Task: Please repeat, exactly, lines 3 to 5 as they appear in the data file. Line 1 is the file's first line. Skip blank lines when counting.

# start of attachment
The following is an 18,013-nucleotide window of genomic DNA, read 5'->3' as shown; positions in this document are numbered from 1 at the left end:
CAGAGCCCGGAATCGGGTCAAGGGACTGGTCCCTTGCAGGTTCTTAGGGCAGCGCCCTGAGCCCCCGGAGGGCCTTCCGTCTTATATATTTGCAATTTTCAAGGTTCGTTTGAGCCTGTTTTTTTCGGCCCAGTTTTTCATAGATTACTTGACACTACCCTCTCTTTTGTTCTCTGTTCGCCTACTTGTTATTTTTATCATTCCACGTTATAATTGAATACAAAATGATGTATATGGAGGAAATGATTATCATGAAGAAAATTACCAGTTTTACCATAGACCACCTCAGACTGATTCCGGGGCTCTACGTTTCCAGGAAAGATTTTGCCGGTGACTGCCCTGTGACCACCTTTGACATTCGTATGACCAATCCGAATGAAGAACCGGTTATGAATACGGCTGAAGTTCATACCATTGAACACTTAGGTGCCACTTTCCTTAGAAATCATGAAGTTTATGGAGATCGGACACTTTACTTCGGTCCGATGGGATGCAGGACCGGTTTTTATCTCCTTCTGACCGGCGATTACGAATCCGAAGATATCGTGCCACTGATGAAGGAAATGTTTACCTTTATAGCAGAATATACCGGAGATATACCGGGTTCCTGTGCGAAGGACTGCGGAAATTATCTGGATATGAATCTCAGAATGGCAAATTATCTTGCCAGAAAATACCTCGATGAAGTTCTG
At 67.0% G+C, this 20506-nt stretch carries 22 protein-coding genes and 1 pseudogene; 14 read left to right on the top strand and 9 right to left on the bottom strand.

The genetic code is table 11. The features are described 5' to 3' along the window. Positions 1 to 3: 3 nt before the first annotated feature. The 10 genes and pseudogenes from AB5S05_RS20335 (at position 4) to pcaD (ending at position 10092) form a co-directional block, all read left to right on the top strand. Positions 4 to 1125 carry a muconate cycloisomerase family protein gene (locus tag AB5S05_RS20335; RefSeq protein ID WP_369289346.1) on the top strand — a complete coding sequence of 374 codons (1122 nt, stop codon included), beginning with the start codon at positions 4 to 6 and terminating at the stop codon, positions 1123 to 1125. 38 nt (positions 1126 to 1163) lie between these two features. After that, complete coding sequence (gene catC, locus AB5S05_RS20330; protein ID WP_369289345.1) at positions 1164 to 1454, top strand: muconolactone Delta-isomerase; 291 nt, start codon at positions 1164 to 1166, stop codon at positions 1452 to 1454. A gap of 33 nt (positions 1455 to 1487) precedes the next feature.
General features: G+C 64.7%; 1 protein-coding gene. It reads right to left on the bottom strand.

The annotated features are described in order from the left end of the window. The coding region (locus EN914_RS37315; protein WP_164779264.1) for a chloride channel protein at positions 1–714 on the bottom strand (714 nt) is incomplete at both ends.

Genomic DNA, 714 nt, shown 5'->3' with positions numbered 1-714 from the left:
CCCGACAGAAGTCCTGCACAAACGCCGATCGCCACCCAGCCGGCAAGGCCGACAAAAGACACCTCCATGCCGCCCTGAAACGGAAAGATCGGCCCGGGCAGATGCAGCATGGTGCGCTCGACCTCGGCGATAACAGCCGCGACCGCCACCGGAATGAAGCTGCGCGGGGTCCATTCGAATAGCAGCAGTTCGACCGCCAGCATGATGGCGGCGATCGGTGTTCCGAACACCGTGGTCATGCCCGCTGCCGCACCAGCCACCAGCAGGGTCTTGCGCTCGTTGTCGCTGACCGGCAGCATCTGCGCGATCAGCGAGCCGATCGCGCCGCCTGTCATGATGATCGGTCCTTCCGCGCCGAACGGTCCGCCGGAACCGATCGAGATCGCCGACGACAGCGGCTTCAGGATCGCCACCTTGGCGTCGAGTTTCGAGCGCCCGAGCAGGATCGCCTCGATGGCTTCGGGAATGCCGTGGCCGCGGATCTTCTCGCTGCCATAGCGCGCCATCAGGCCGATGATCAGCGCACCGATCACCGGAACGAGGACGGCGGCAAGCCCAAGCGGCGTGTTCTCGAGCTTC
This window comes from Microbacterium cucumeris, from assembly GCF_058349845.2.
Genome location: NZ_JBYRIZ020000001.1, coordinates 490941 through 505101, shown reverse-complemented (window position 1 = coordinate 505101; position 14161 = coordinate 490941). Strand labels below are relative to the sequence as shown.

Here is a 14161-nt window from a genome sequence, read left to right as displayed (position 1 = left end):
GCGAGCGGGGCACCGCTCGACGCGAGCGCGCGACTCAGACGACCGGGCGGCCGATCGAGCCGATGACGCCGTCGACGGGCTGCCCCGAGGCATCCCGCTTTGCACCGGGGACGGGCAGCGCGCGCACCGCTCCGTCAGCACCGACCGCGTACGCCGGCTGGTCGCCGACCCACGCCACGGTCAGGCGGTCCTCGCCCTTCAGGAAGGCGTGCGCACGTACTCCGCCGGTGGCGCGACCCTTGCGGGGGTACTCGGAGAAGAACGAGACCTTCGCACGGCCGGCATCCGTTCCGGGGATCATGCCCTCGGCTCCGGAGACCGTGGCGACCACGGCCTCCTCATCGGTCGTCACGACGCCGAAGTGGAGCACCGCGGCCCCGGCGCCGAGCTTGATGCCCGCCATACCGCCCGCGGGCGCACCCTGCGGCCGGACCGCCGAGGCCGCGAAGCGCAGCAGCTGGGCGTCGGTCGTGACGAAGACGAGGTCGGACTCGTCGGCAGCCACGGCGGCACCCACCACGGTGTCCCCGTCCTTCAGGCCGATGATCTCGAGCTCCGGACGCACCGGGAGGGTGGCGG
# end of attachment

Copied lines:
At 67.0% G+C, this 20506-nt stretch carries 22 protein-coding genes and 1 pseudogene; 14 read left to right on the top strand and 9 right to left on the bottom strand.

The genetic code is table 11. The features are described 5' to 3' along the window. Positions 1 to 3: 3 nt before the first annotated feature. The 10 genes and pseudogenes from AB5S05_RS20335 (at position 4) to pcaD (ending at position 10092) form a co-directional block, all read left to right on the top strand. Positions 4 to 1125 carry a muconate cycloisomerase family protein gene (locus tag AB5S05_RS20335; RefSeq protein ID WP_369289346.1) on the top strand — a complete coding sequence of 374 codons (1122 nt, stop codon included), beginning with the start codon at positions 4 to 6 and terminating at the stop codon, positions 1123 to 1125. 38 nt (positions 1126 to 1163) lie between these two features. After that, complete coding sequence (gene catC, locus AB5S05_RS20330; protein ID WP_369289345.1) at positions 1164 to 1454, top strand: muconolactone Delta-isomerase; 291 nt, start codon at positions 1164 to 1166, stop codon at positions 1452 to 1454. A gap of 33 nt (positions 1455 to 1487) precedes the next feature.
General features: G+C 64.7%; 1 protein-coding gene. It reads right to left on the bottom strand.